Chronic Hiccups

Dr. Nadheer K M (AIIMS)MBBS

December 06, 2018

March 06, 2020

Chronic Hiccups
Chronic Hiccups

What are chronic hiccups?

Hiccups which last over 48 hours without subsiding qualify as chronic hiccups. Hiccups occur when the diaphragm, which is basically a large sheet-like muscle has a spasm, and the vocal cords close immediately after. This is what causes the sound of a hiccup. While hiccups are experienced quite ordinarily by all of us at some time or other, chronic hiccups are less common and must be given medical attention

What are its main associated signs and symptoms?

The major sign of the condition are the hiccups themselves. However, owing to the persistence of the hiccups over such long durations, there are other symptoms that may also be noticed, including:

  • Lack of sleep
  • Inability to eat or drink anything
  • Exhaustion
  • Weight loss
  • Dehydration

What are its main causes?

The causes of hiccups can vary greatly. However, when someone experiences chronic hiccups, it could be due to:

  • A neurological disorder
  • Pregnancy
  • The effect of recent anaesthesia
  • Surgery, especially of the stomach or abdomen
  • Problems with the stomach, bowel, liver or diaphragm
  • Alcoholism
  • Cancer
  • Pneumonia or pleurisy
  • Multiple sclerosis or other conditions of the central nervous system
  • Mental health problems like stress or anxiety

How is it diagnosed and treated?

The diagnosis for chronic hiccups is extremely simple and can be made almost immediately. A detailed history and physical examination will often be enough to diagnose them. However, it is not uncommon for certain imaging studies to be prescribed in order to ascertain the root cause or even related concerns. Your doctor may prescribe a chest or abdominal X-ray to look for any pathology that might be leading to it.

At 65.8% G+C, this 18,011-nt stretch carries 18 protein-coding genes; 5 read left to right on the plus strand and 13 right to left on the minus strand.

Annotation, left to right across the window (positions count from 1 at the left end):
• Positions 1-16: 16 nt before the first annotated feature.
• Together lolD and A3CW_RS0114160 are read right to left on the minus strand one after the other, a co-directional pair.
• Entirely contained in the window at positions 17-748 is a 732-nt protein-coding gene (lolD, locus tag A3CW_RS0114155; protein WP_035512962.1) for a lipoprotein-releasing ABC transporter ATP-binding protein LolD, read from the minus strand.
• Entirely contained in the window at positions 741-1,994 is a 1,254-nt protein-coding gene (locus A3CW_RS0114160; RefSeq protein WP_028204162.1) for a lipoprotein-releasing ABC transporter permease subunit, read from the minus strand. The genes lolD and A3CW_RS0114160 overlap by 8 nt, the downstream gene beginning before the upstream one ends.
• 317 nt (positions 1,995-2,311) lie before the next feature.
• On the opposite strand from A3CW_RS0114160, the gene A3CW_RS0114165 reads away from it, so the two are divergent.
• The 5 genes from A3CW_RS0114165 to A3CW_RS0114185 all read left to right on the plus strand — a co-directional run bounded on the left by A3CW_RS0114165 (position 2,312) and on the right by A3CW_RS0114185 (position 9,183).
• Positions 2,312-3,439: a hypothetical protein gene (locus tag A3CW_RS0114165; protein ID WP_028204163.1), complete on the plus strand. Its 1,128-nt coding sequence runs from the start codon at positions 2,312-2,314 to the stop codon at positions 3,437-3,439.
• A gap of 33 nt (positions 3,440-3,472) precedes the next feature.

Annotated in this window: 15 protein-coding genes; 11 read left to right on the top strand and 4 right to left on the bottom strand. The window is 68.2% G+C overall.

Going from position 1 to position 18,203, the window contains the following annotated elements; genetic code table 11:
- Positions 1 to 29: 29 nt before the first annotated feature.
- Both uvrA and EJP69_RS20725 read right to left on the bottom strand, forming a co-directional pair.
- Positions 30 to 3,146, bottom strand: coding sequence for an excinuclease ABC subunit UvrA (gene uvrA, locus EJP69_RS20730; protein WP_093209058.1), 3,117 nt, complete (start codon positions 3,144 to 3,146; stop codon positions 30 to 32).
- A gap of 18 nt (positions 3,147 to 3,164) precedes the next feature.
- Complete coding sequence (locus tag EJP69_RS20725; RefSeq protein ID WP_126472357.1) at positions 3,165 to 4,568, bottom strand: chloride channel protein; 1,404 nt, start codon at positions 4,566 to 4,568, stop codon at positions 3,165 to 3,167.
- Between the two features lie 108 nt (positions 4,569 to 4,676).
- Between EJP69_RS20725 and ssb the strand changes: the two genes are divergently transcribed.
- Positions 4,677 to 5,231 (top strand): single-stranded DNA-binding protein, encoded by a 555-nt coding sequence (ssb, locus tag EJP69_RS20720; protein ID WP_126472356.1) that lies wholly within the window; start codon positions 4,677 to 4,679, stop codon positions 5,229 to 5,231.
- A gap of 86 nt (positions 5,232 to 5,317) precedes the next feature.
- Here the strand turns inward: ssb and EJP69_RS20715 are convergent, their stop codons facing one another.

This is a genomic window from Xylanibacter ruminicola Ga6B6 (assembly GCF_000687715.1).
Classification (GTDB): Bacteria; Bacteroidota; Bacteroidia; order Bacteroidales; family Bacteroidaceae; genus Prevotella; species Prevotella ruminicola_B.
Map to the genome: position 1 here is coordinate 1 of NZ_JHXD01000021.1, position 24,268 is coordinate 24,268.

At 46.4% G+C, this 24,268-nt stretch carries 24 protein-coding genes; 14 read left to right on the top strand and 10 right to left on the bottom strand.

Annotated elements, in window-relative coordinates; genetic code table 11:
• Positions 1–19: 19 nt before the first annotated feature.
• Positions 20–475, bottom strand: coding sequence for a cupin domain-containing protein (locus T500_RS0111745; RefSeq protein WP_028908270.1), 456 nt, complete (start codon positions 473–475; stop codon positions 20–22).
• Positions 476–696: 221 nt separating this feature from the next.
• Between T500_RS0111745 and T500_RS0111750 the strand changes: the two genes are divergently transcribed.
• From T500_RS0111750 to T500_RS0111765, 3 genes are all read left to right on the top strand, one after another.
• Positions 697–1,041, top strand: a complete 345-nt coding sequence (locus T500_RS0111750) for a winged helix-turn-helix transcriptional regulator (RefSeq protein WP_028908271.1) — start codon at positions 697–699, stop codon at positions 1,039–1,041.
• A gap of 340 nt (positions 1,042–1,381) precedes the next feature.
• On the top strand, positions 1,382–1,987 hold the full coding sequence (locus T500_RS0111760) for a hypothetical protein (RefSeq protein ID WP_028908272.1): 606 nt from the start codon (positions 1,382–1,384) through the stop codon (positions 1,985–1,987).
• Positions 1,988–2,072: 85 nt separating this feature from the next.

Treatment can vary depending on the condition of the patient, and may include:

  • Prescription of chlorpromazine, baclofen or valproic acid
  • Treatment for the condition causing hiccups
  • Muscle relaxants and tranquilisers
  • Surgery to help stimulate the vagus nerve
  • Injecting anaesthetic into the phrenic nerve that supplies the diaphragm
  • Alternative therapy like acupuncture or hypnotherapy


  1. National Organization for Rare Disorders. Hiccups, Chronic. USA. [internet].
  2. Fodstad H, Nilsson S. Intractable singultus: a diagnostic and therapeutic challenge. Br J Neurosurg. 1993;7(3):255-60. PMID: 8338646
  3. Full-Young Chang, Ching-Liang Lu. Hiccup: Mystery, Nature and Treatment. J Neurogastroenterol Motil. 2012 Apr; 18(2): 123–130. PMID: 22523721
  4. MedlinePlus Medical Encyclopedia: US National Library of Medicine; Hiccups
  5. Better health channel. Department of Health and Human Services [internet]. State government of Victoria; Hiccups

Medicines for Chronic Hiccups

Medicines listed below are available for Chronic Hiccups. Please note that you should not take any medicines without doctor consultation. Taking any medicine without doctor's consultation can cause serious problems.

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